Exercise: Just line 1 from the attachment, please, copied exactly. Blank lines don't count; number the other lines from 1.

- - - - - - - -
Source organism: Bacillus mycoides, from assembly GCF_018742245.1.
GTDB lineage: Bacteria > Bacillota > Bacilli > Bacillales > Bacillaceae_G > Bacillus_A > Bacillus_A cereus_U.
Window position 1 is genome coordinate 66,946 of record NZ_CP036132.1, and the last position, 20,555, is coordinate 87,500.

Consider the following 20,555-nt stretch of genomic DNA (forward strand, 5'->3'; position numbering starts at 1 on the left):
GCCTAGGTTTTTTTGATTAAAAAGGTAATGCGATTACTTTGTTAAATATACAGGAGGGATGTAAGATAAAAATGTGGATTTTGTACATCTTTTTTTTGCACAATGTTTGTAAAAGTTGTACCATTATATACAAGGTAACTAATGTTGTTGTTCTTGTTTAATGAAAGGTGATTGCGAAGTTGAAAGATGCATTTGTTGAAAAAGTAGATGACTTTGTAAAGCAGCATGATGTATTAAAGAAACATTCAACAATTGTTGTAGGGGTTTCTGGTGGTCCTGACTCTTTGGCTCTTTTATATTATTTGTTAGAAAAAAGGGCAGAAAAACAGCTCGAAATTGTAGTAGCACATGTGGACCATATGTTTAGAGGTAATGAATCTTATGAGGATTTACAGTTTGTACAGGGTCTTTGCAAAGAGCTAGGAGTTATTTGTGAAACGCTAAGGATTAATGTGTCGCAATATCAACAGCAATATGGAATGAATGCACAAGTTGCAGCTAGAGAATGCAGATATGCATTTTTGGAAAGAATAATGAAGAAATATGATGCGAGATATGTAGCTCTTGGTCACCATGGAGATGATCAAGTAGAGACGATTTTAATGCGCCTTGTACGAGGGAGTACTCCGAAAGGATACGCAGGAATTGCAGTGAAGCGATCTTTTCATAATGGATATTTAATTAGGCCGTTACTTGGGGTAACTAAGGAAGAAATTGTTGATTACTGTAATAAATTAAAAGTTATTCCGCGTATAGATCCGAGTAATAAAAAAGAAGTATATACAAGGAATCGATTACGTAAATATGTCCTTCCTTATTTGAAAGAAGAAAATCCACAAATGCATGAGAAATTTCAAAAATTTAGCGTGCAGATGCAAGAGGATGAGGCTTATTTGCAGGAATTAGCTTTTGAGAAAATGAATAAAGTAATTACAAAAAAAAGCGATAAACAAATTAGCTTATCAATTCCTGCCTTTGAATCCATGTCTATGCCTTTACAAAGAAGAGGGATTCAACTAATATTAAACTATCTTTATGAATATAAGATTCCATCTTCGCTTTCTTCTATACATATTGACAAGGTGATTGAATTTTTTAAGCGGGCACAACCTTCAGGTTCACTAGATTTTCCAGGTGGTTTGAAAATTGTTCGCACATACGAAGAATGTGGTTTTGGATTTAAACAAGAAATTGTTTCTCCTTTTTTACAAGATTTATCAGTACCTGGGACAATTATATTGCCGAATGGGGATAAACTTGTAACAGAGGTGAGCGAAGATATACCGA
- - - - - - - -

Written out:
Source organism: Bacillus mycoides, from assembly GCF_018742245.1.